The tripod of kids’ physical health consists of sleep, nutrition and physical activity. This blog entry focuses on seven thinking traps we parents commonly engage in regarding the latter.
#1 I don’t need to think about a daily dosing of physical activity for my kid.
Recent research has suggested that obesity exists at alarming rates. For instance, a 2010 study published by the Journal of the American Medical Association, found that 10 percent of newborns and toddlers fall in the obese range with the number rising to 17% among ages 2-19 (one out of three were at the 85th percentile or higher). A lack of physical activity, together with problems with sleep and nutrition, are on a short list of causes for childhood obesity. This is why several authoritative bodies (i.e., the Centers for Disease Control and Prevention, the U.S. Department of Health & Human Services and the U.S. Department of Agriculture), have recommended that kids sweat and breath hard one hour each day (a 2009 national study by the Center for Disease Control found that less than one out of five teens is active at this level).
#2 My kids’ level of physical activity is unrelated to my level of physical activity.
There are few ways that a family is more connected than in the execution of health habits. My level of physical activity affects my physical wellness, mood, energy level and motivation, all of which impacts my capacity to parent with intention. Moreover, my level of physical activity models such behavior for my child and influences the proportion of family activities that are either active or sedentary. If you are struggling to get going try reading my blog entry on forming and keeping resolutions.
#3 My kid needs to “exercise” in order to be physically active and that is too much of a battle or takes too much out of us in terms of time, cost or effort.
The word “exercise” brings to mind images of a reluctant kid on a treadmill, with a chastising parent in the background. This is part of the reason why it’s better to use the term “physical activity” instead of “exercise.” This wording is broader in scope and less unpleasant in its implications.
That said, I agree that it can be challenging to get big snowballs moving downhill, but once they get going things often become much easier. Moreover, keep in mind that if your child has a gym class or a sports related extracurricular activity he or she may already be engaging in a lot of physical activity. And, there are many easy ways to integrate more physical activity within your family life, as this download can illustrate.
All this said, some kids need a discipline plan to do well. For a brief overview of the relevant issues, click here; for a more detailed and specific discussion regarding strategies, see chapter five of my parenting book, Working Parents, Thriving Families.
#4 Kids need a lot of willpower to get recommended doses of physical activity.
I’m not a big fan of willpower as a primary tool for improving and supporting adaptive health habits. For this reason. I think its important to minimize reliance on willpower whenever possible (e.g., see my blog entry on forming and keeping resolutions). That said, some degree of willpower is necessary for just about any worthwhile human endeavor. As psychologist Dr. Erich Fromm pointed out in his classic book The Art of Loving, if I do just about anything only when I feel like it, I will experience only compromised outcomes.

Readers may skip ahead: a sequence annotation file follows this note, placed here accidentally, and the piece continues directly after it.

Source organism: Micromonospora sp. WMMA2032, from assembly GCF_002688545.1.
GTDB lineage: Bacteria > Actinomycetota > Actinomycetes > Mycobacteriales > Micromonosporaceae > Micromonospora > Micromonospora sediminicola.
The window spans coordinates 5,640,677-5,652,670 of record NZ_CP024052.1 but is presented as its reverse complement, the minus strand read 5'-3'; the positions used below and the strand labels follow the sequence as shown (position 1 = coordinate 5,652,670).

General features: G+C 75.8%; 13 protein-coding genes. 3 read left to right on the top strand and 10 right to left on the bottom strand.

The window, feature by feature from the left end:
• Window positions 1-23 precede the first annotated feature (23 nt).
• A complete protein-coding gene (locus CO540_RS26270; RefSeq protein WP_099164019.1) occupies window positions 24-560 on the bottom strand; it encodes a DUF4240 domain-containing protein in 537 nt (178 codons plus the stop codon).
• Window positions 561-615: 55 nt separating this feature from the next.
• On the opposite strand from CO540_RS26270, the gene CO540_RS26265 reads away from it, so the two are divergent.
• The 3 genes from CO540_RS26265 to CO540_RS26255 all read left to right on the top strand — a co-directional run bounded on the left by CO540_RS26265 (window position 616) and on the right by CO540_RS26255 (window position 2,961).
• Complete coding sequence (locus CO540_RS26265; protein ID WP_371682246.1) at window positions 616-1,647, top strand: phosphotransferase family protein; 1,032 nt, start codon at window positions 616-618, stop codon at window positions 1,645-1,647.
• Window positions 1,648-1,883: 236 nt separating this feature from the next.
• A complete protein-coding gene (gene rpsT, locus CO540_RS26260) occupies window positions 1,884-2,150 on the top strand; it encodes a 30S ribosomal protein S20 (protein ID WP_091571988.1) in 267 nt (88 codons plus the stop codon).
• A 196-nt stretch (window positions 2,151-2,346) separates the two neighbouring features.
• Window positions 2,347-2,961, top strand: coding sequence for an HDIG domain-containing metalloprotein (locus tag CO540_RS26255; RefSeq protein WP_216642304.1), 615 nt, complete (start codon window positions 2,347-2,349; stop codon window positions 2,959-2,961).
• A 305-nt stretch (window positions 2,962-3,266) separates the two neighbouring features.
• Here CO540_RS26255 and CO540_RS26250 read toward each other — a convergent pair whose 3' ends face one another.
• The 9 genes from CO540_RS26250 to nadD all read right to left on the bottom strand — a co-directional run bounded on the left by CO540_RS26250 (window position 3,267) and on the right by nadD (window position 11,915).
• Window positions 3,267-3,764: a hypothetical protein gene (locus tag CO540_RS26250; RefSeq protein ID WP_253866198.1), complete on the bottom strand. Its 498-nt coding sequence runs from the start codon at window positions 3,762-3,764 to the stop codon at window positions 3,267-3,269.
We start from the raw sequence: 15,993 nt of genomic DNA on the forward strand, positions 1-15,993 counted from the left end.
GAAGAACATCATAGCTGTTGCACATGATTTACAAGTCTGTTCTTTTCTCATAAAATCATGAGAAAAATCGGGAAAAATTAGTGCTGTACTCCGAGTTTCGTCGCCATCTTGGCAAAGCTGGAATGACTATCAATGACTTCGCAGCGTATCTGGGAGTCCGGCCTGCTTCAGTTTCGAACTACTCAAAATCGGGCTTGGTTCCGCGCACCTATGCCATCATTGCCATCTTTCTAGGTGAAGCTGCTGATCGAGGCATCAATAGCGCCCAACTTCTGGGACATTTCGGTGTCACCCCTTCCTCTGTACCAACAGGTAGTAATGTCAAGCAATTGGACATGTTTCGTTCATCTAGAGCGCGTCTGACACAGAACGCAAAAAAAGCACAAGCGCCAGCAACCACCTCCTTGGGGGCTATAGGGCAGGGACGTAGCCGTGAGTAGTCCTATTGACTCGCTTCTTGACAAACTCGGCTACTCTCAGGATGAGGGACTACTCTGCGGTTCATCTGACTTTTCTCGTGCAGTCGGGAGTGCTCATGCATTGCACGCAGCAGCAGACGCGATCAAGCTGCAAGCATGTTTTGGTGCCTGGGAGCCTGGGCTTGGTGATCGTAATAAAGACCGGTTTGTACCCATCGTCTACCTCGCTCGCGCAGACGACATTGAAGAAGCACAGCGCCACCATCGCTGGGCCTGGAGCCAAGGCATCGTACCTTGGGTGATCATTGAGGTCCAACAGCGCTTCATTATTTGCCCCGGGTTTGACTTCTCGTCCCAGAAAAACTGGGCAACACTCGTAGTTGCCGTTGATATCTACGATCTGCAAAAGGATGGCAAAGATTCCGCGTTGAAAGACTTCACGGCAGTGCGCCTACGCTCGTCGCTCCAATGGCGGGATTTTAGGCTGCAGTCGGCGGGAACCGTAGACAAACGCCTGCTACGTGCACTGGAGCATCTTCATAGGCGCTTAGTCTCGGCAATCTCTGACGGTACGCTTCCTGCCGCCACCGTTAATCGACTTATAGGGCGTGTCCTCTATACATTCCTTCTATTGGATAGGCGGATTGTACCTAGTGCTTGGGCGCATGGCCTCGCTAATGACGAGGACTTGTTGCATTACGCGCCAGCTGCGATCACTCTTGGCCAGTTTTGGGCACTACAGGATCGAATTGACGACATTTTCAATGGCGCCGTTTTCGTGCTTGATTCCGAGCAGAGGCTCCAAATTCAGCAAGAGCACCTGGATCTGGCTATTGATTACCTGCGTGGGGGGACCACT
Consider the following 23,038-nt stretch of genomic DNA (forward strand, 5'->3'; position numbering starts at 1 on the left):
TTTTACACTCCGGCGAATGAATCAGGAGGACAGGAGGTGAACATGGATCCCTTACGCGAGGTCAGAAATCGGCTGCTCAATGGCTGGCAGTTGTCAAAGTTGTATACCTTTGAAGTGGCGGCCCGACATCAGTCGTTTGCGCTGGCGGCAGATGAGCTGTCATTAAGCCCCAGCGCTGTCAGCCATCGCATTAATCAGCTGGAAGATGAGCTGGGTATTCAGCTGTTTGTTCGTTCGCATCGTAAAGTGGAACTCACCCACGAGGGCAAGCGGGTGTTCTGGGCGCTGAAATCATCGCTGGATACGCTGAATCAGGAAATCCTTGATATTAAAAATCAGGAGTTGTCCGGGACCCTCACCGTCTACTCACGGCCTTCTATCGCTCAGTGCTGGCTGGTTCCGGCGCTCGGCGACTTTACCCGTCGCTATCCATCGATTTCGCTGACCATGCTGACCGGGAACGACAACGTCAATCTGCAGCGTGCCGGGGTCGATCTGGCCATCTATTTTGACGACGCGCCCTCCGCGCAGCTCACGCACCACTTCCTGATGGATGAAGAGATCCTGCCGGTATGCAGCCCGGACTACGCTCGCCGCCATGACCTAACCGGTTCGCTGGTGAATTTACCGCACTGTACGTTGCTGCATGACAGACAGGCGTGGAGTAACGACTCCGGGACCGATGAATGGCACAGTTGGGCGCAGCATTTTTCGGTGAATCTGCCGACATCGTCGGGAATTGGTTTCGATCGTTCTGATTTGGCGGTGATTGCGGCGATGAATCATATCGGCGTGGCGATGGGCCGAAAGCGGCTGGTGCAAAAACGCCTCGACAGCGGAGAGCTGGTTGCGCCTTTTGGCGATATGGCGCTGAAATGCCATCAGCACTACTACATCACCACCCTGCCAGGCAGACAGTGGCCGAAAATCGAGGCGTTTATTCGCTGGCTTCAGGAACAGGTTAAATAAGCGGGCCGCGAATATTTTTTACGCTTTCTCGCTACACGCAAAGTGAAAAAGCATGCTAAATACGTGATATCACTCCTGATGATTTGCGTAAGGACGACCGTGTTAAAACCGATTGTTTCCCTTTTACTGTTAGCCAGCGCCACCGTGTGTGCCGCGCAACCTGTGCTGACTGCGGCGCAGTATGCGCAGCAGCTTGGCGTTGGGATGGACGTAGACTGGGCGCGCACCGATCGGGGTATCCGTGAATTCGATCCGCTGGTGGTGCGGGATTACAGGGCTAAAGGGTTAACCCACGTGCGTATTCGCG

Fortunately, this month The American Psychological Association published useful survey research on willpower, together with a helpful list of self-help articles for strengthening and supporting it. For these resources, click here.
#5 Physical activity is fine, once required activities have been completed and we have the time for it.
When someone represents this thought I suspect that she or he has not been made aware of the research indicating the significant consequences that are associated with a lack of physical activity, even when a child is not overweight (see the next point). Moreover, physical activity can nicely break up a day that might otherwise be filled with high doses of duty and obligation (e.g., academics, chores). I wouldn’t say “nutrition is fine, once required activities have been completed and we have the time for it.” The same thing is true regarding my kid’s physical activity (and sleep).
#6 The consequences of not being physically active only catch up with people in adulthood. So we have some time.
This is simply not true. Not only is obesity at risk (which comes with its own collection of adverse outcomes), but kids who are physically active have better moods, concentrate better, are more engaged with their families, have higher self-esteem, are socially more effective and are at reduced risk for an assortment of medical and psychiatric maladies. Indeed, being physically active is a primary resilience variable. This is why I focus on it in my parenting book as well as in my personal life (e.g., I’m a devotee of Tony Horton’s P90X programs, my three kids do a combination of 10 different sports activities throughout the year).
#7 This is hopeless. All I’ve tried has failed. I just need to live and let live when it comes to my child’s physical activity.
Hopelessness with this issue is never warranted, at least in every instance that has crossed my eye line. If you’re having these kinds of thoughts I’d recommend seeking out the services of a good child mental health professional. To find someone near you, click here.
Related blog articles not mentioned above:
Five Questions for Effectively Parenting Your Kid in Sports
Helping Your Child Get a Good Night’s Sleep
A Chronic Health Problem in Teens: A Lack of Sleep
Is Your Kid Getting Enough Sleep?
51 Truths, As I See Things Anyway